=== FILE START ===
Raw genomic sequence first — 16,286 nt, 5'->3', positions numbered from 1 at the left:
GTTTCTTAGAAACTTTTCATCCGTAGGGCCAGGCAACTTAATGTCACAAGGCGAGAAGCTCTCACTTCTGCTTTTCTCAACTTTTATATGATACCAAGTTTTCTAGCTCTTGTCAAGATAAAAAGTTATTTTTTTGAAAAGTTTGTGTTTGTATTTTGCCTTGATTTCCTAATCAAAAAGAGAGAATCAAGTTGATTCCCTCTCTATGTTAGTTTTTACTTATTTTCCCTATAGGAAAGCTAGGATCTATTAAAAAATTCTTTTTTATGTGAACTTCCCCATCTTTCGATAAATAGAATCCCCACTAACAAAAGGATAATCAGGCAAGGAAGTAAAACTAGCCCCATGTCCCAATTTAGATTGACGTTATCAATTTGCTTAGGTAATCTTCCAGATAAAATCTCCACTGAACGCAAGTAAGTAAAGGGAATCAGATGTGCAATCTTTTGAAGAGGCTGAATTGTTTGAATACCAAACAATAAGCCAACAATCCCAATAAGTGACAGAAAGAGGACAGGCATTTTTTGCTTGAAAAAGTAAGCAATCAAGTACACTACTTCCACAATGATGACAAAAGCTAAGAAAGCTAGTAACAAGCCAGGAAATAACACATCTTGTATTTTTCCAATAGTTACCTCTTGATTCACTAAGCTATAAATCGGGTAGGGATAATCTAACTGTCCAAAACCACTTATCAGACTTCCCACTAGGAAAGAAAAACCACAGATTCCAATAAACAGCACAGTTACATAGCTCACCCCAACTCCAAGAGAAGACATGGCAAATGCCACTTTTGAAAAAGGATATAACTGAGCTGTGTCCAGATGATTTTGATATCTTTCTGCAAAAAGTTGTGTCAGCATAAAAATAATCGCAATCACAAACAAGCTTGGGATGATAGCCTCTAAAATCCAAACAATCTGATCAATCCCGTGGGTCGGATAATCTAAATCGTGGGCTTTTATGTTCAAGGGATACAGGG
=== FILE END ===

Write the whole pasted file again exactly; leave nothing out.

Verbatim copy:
Raw genomic sequence first — 16,286 nt, 5'->3', positions numbered from 1 at the left:
GTTTCTTAGAAACTTTTCATCCGTAGGGCCAGGCAACTTAATGTCACAAGGCGAGAAGCTCTCACTTCTGCTTTTCTCAACTTTTATATGATACCAAGTTTTCTAGCTCTTGTCAAGATAAAAAGTTATTTTTTTGAAAAGTTTGTGTTTGTATTTTGCCTTGATTTCCTAATCAAAAAGAGAGAATCAAGTTGATTCCCTCTCTATGTTAGTTTTTACTTATTTTCCCTATAGGAAAGCTAGGATCTATTAAAAAATTCTTTTTTATGTGAACTTCCCCATCTTTCGATAAATAGAATCCCCACTAACAAAAGGATAATCAGGCAAGGAAGTAAAACTAGCCCCATGTCCCAATTTAGATTGACGTTATCAATTTGCTTAGGTAATCTTCCAGATAAAATCTCCACTGAACGCAAGTAAGTAAAGGGAATCAGATGTGCAATCTTTTGAAGAGGCTGAATTGTTTGAATACCAAACAATAAGCCAACAATCCCAATAAGTGACAGAAAGAGGACAGGCATTTTTTGCTTGAAAAAGTAAGCAATCAAGTACACTACTTCCACAATGATGACAAAAGCTAAGAAAGCTAGTAACAAGCCAGGAAATAACACATCTTGTATTTTTCCAATAGTTACCTCTTGATTCACTAAGCTATAAATCGGGTAGGGATAATCTAACTGTCCAAAACCACTTATCAGACTTCCCACTAGGAAAGAAAAACCACAGATTCCAATAAACAGCACAGTTACATAGCTCACCCCAACTCCAAGAGAAGACATGGCAAATGCCACTTTTGAAAAAGGATATAACTGAGCTGTGTCCAGATGATTTTGATATCTTTCTGCAAAAAGTTGTGTCAGCATAAAAATAATCGCAATCACAAACAAGCTTGGGATGATAGCCTCTAAAATCCAAACAATCTGATCAATCCCGTGGGTCGGATAATCTAAATCGTGGGCTTTTATGTTCAAGGGATACAGGG